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August 14, 2012

IMMIGRATION AND POLICY: DEFERRED ACTION FOR CHILDHOOD ARRIVALS PROCESS

IMMIGRATION AND POLICY: DEFERRED ACTION FOR CHILDHOOD ARRIVALS PROCESS: By Norka M. Schell, Esq. Deferred Action for Childhood Arrival Questions and Answers In the light of the estimate 12 plus million undocu...

DEFERRED ACTION FOR CHILDHOOD ARRIVALS PROCESS

By Norka M. Schell, Esq.
Deferred Action for Childhood Arrival Questions and Answers

In the light of the estimate 12 plus million undocumented immigrants in the United States, mounting visa application backlogs, minimal workplace enforcement, it is clear that our current immigration laws do not meet the needs of our economy or hundreds of thousands of undocumented high school students and graduates. Despite of our broken immigration system, Congress still has not passed a comprehensive immigration reform.

On the other hand, the Obama's Administration  in an attempt to fulfill the President's promises to undocumented immigrant communities, announced on June 15, 2012 that it will grant Deferred Action status to young child undocumented high school students and graduates. Beginning tomorrow, August 16, 2012, the United States Immigration and Naturalization Service will accept applications for request consideration of Deferred Action for Childhood Arrivals.

Where did the Obama's Administration get  the Deferred Action for Childhood Arrivals idea?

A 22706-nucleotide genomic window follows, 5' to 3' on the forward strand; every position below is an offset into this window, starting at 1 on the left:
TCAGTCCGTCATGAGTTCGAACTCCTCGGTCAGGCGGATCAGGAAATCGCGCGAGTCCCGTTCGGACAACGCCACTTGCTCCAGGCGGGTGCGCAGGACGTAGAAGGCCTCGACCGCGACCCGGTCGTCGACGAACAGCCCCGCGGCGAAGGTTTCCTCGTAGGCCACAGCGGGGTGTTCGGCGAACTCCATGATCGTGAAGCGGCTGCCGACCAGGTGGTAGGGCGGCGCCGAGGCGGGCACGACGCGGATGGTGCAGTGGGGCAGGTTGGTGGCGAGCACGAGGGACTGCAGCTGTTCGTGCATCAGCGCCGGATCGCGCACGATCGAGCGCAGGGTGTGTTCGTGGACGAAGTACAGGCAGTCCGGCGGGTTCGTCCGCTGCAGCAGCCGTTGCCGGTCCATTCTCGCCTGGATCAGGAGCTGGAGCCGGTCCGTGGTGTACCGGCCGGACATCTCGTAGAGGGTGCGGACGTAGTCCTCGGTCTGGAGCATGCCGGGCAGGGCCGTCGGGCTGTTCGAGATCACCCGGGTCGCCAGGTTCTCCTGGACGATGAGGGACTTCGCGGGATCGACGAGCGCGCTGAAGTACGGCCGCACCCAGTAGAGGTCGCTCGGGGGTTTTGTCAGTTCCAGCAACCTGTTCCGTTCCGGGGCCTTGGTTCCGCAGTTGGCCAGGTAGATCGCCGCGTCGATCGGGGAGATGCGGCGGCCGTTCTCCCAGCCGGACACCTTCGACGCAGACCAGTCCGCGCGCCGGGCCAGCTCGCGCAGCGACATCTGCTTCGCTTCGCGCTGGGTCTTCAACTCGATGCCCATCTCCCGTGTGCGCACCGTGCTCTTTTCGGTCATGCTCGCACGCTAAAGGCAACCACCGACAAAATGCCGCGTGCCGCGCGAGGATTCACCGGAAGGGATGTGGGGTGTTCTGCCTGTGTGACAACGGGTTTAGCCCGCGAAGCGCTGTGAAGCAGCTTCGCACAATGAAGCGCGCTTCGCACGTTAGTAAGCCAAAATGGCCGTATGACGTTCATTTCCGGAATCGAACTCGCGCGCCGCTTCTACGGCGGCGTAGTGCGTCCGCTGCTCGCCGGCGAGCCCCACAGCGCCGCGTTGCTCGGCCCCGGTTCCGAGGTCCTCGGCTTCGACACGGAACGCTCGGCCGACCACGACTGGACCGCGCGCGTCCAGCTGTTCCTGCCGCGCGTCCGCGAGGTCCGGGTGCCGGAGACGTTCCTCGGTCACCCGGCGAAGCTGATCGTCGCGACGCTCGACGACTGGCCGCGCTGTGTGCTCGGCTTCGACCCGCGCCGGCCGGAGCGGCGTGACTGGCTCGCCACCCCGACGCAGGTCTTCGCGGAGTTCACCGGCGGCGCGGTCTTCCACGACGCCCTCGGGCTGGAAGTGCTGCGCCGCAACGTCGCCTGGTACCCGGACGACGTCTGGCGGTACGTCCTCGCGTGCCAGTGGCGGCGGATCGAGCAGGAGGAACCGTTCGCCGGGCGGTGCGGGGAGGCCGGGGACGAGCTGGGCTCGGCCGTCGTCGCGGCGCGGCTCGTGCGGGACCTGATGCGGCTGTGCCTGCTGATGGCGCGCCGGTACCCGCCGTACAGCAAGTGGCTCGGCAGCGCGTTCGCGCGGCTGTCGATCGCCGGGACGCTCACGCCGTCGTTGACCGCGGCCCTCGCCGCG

The idea to grant and extend Deferred Action to young people -- Childhood Arrival -- originated from Temporary Protected Status program, also known as "TPS."

Generally, a Temporary Protected Status program establishes a temporary safe haven in the United States for nationals or a foreign status (or if stateless if person habitually resided in the foreign state) if the Attorney General, after consultation with appropriate government agencies, determines with respect to that foreign state that:

1. There is an ongoing armed conflict within the state (or a part of the state) posing a serious threat to the personal safety of the county's nationals if returned there. INA Section 244(b)(1)(A), 8 U.S.C 124a(b)(1)(A); or

2. There has been an earthquake, flood, drought, epidemic or other environmental disaster resulting in a substantial but temporary disruption of living conditions in the area affected; the foreign state is unable temporarily to handle the return of its nationals and the foreign state has affirmatively requested designation, INA Section 244(b)(1)(8),  8 U.S.C. Section 1245a(b)(1)(B); or

3. There exist extraordinary and temporary conditions in the foreign state preventing its nationals from returning safely, unless Attorney General determines that it is contrary to national interest to allow those aliens to remain temporarily. INA Section 244(b)(1)(C),  8 U.S.C Section 125a(b)(1)(C).

A Temporary Protected Status Program can be withdrawn or terminated if:

1. The Attorney General finds person was not eligible
2. The person fails maintain continuous physical presence
3. The person fails without good cause, to re-register with Department of Homeland Security
4. The Attorney General terminate the program.

"Bravo" to the Obama's Administration for its cleverness and courage to find a way for temporary relief to the undocumented high school students and graduates. I hope that the U.S. Congress re-examine immigration reform and find the way to grant to the "undocumented" high school students and graduates permanent safe haven in the United States.